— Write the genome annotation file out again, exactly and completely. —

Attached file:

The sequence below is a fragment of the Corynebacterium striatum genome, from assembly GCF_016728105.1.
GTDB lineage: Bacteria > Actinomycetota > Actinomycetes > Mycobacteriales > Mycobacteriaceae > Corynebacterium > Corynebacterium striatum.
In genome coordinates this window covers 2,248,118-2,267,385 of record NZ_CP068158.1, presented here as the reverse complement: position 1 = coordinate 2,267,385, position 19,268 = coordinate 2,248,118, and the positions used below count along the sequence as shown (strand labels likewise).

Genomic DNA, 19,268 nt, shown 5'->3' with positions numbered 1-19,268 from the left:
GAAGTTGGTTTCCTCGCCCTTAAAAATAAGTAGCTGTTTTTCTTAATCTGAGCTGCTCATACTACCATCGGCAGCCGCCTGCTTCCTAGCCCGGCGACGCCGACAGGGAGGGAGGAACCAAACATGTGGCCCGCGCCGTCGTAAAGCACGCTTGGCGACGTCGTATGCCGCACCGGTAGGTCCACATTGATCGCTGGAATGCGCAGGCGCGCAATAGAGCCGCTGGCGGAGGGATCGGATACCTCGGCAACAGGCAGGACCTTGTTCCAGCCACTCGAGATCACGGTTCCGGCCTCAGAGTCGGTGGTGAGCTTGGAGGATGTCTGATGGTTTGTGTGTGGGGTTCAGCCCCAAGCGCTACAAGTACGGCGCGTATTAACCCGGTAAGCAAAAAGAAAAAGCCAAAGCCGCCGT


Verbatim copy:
The sequence below is a fragment of the Corynebacterium striatum genome, from assembly GCF_016728105.1.
GTDB lineage: Bacteria > Actinomycetota > Actinomycetes > Mycobacteriales > Mycobacteriaceae > Corynebacterium > Corynebacterium striatum.
In genome coordinates this window covers 2,248,118-2,267,385 of record NZ_CP068158.1, presented here as the reverse complement: position 1 = coordinate 2,267,385, position 19,268 = coordinate 2,248,118, and the positions used below count along the sequence as shown (strand labels likewise).

Genomic DNA, 19,268 nt, shown 5'->3' with positions numbered 1-19,268 from the left:
GAAGTTGGTTTCCTCGCCCTTAAAAATAAGTAGCTGTTTTTCTTAATCTGAGCTGCTCATACTACCATCGGCAGCCGCCTGCTTCCTAGCCCGGCGACGCCGACAGGGAGGGAGGAACCAAACATGTGGCCCGCGCCGTCGTAAAGCACGCTTGGCGACGTCGTATGCCGCACCGGTAGGTCCACATTGATCGCTGGAATGCGCAGGCGCGCAATAGAGCCGCTGGCGGAGGGATCGGATACCTCGGCAACAGGCAGGACCTTGTTCCAGCCACTCGAGATCACGGTTCCGGCCTCAGAGTCGGTGGTGAGCTTGGAGGATGTCTGATGGTTTGTGTGTGGGGTTCAGCCCCAAGCGCTACAAGTACGGCGCGTATTAACCCGGTAAGCAAAAAGAAAAAGCCAAAGCCGCCGT